Just got word that my proposal for a session on robotics programming at the 2016 Texas Library Association Annual Conference has been accepted! The session, Bleep! Blorp! Books! Robots in the Library: How to Sustain a Robotics Program @ Your Library, is tentatively scheduled for Thursday of the conference, April 21st. Headed to Houston in the spring!! 😀
I helped pull together a list of books for a high contrast/monochrome/black & white storytime theme and I thought I would share the list here. I didn’t focus too much on board books because there are many examples of high contrast books for babies. Tana Hoban and Roger Priddy have several. But we wanted to make sure there were plenty for toddlers and preschoolers that would also present good storytime material. Several of these books are wordless (Suzy Lee) or don’t lend themselves to a large storytime crowd (Hervé Tullet). This list gave us plenty to work with for reading aloud and also for having available for check out immediately after.
Hello Baby series by Roger Priddy
Several different titles from Tana Hoban
Several different titles from Peter Linenthal
Wave by Suzy Lee
Shadow by Suzy Lee
The Zoo by Suzy Lee
Mirror by Suzy Lee
Please Mr Panda by Steve Antony
It Looked Like Spilt Milk by Charles G. Shaw
Kitten’s First Full Moon by Kevin Henkes
This is Not My Hat by Jon Klassen
Round Trip by Ann Jonas
Freight Train by Donald Crews
The House in the Night by Susan Marie Swanson
The Garden of Abdul Gasazi by Chris Van Allsburg
Mr. Tiger Goes Wild by Peter Brown
The Book With No Pictures by B.J. Novak
Panda Bear, Panda Bear, What Do You See? by Eric Carle
Night of the Gargoyles by Eve Bunting
Help We Need a Title! and several other titles from Hervé Tullet
The Red Shoes by Sun Yung Yoo
Unspoken by Henry Cole
Flashlight by Lizi Boyd
Ish (and several other titles) by Peter Reynolds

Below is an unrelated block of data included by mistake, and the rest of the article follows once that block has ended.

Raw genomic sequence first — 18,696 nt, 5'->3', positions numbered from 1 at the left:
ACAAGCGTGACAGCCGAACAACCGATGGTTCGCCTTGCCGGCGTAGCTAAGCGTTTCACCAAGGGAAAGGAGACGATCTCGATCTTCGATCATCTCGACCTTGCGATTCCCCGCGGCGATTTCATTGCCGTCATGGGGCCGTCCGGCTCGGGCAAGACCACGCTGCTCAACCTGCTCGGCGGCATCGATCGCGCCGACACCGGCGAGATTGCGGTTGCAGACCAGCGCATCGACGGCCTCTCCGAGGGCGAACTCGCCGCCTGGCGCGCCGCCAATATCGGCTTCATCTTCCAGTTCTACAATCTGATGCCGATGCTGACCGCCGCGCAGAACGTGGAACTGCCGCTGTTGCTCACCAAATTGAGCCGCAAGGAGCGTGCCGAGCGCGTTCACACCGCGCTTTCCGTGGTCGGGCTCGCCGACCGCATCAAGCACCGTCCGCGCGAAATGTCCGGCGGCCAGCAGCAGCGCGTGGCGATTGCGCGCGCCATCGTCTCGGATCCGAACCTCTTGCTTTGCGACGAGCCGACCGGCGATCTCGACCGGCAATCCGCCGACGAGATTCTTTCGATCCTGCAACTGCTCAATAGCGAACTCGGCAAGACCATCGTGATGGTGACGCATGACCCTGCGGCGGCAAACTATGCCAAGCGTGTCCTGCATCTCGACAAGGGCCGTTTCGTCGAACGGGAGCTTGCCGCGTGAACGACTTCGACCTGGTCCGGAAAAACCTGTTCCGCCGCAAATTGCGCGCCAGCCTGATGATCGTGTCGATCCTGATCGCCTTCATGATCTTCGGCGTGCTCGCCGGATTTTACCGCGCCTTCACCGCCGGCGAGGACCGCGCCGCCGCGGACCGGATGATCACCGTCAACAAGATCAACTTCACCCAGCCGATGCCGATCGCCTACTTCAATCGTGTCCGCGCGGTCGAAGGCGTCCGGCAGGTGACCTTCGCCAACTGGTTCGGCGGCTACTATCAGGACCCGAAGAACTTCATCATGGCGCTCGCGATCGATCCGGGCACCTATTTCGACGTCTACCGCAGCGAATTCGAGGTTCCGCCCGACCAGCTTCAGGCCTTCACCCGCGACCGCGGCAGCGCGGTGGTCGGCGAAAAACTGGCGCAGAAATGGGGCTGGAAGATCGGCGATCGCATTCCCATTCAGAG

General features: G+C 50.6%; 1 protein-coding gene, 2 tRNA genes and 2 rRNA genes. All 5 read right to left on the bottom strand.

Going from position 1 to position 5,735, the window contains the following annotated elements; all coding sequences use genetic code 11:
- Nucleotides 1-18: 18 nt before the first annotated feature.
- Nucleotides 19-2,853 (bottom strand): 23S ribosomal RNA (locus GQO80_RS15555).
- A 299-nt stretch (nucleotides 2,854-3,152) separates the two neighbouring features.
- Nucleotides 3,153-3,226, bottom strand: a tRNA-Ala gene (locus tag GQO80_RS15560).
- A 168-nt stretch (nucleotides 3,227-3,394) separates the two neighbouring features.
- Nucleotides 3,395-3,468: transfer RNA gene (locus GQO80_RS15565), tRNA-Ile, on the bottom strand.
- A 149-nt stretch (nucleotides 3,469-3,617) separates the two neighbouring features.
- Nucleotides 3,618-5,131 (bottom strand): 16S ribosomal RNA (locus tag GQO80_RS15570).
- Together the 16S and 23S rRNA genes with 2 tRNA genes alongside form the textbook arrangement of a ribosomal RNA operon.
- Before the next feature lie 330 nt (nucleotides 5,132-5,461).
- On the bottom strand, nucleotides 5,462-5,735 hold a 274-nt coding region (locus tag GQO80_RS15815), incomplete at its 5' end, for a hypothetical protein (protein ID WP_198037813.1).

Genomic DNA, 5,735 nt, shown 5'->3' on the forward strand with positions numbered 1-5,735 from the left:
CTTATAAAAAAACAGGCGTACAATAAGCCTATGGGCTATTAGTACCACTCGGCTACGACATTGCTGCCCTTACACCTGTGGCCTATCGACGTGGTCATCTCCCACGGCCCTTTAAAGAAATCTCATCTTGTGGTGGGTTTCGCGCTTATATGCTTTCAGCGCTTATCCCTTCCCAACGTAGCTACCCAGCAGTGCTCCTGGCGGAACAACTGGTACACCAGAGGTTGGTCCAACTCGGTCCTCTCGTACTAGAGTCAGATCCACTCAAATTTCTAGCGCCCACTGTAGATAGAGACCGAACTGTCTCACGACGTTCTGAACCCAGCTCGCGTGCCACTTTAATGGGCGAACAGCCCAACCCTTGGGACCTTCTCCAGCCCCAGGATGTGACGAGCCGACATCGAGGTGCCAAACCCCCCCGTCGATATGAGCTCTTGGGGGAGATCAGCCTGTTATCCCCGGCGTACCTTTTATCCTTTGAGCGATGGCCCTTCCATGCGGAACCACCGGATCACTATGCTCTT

Yellow Umbrella by Jae Soo Liu
The Girl and the Bicycle by Mark Pett
The Boy and the Airplane by Mark Pett
And some for the older crowd…
Picture This by Molly Bang
Hansel and Gretel by Neil Gaiman
Some of these are better than others for the theme, but all of theme have high contrast or a pop of color that plays into the text. And there was plenty to work with! This theme will lend itself well to simple black and white crafts after storytime, too.
Rodman Public Library has created the Battle of the Picture Book Barcodes letting anyone (not just library card holders) vote for their favorites. What a cute and easy way to engage the public! Check it out and go vote!
Going to go ahead and start with this… breastfeeding at the library is NOT an offense. You should NOT ask a mother to cover up or leave. Check your state’s breastfeeding laws, but if you are in Texas our Public Health Provisions, section 165.002 states that “a mother is entitled to breast-feed her baby in any location in which the mother is authorized to be.”
Breastfeeding is becoming more and more common. There are campaigns supporting and encouraging breastfeeding in public. And the health benefits to baby and mother are becoming more known and talked about with new mothers. If you are a library that supports children and families, you will run into this. You should know how you plan to respond if there is a situation. When it comes to children, we tend to have a list at the ready of what they are allowed and not allowed to do. You can go to this area. You cannot have food or drink. You must be quiet.